plan our hikes to suit you. The only limitations on this are:
1) We hike in the forest, on the dunes, across the taiga, or in the valleys;
We can't find many places for "flat" hikes.
2) We seldom take "asphalt" hikes.
3) We do cross some creeks, few of which have bridges; we recommend hiking boots.
4) We don't have the equipment or skills or insurance to lead rope-cable-piton hikes.
A reminder: we ask that you not bring pets with you no matter what their temperament or size. Some of our hikers are uncomfortable around other peoples' pets. Occasionally pets require special attention.
This beautiful Easter morning +1day offered a nice stroll along the Rio Grande. The moon set before we left, but the sky was deep blue and a few flowers were showing off for those who looked for them. The River was full and running fast. Lots of evidence of elk was helping fertilize the almost-green grasses. Our feet took us across from the Masonic Park, where we sat for a while while we hunted for refreshments in our packs. Then we moved away from the river, headed NW toward our vehicles on the SW side of the RR tracks.
This almost hike was requested by some starting hikers to help build up their breathing and muscles. They reported that it went well. Some said that they could now handle some steeper slopes. We'll help them ease into these hikes with another slightly slanted Monday hike next week (9 a.m.).
Then, on May 1 and May 3, we'll start our 9 a.m. hikes. These usually cover about 5 miles and go into the afternoon a little. Some may take us for a few more miles but we'll warn you.
We suggest that you hikers do some vigorous walking on hill near home at least 2-4 times per week between the group hikes. These short vigorous walks will make the group hikes easier and more fun.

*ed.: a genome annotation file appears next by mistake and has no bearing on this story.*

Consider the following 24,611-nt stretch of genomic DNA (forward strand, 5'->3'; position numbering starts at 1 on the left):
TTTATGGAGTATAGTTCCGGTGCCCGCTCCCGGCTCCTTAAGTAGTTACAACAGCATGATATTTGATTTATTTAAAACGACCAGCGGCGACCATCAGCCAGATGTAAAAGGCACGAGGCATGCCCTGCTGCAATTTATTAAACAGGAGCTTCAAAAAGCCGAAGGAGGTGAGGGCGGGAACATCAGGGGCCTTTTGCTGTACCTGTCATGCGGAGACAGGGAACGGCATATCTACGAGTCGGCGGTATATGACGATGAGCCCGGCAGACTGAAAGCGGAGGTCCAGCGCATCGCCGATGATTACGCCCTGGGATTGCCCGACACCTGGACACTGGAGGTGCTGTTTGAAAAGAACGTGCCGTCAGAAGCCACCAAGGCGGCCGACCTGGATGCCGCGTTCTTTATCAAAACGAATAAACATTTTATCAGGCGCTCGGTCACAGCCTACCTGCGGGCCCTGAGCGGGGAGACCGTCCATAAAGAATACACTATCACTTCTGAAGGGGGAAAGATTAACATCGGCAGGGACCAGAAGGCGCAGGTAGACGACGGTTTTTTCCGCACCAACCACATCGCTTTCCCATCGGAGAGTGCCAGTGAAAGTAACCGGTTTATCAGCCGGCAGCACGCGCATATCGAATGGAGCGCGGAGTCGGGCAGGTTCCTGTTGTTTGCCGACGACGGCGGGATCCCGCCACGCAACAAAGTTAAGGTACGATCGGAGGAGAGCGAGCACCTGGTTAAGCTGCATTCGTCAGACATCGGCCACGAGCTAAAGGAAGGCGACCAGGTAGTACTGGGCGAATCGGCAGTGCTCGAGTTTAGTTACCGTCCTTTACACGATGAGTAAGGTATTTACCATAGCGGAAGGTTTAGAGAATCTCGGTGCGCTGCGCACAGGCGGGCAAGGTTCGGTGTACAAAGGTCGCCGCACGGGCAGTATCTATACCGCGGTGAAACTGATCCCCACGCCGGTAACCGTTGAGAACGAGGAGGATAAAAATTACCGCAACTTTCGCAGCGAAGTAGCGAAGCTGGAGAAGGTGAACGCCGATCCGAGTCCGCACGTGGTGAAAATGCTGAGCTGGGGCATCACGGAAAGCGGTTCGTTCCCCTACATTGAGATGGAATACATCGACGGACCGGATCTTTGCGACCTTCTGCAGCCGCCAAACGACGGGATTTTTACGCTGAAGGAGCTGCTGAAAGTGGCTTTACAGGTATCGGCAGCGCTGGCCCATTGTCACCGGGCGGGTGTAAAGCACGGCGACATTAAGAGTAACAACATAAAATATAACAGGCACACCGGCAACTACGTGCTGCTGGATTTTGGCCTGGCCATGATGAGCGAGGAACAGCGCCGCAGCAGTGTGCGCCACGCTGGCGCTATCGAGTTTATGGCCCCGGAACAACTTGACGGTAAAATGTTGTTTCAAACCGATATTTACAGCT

Wayne and I will lead hikes, with Dennis Shepherd helping out and taking kids on Thursdays, meeting at the Chapel of the South Fork. (By the way, the Chapel now has a new minister who started yesterday with a fine and lively service. You are all welcome.)
Welcome back to several hikers who had taken trips to exchange cold and replace it with heavy rain. They got a sunny, lovely day for a hike, finding a few spring flowers and lots of sun on the SE side of our town's closest mountain (Sentinel). We tried a "new" steep descent on two trails through the cliffs, to the W of Ramon's restaurant. Two hikers were wiser and descended comfortably behind Doc's.
As the spring season progresses, we will continue our Monday 10 a.m. start times, until cool weather yields to warmth, probably until May 1, when we may shift to 9 a.m. and soon offer hikes on Monday and Wednesday.
I'll check out the snow cover on Sentinel Mountain--it looks like ascent to the top (10,000') may be pleasant in mid May or sooner. It is steep, although it is very close. Get ready to walk up steep inclines if you want to make it. We'll be going to other places that are less inclined on most days. Here in the mountains, however, we must be going up or down more often than on the level. But on average, we're balancing the up and down.
Mountain Candytuft 4-9 One of the earliest spring flowers
Ball Cactus 4-9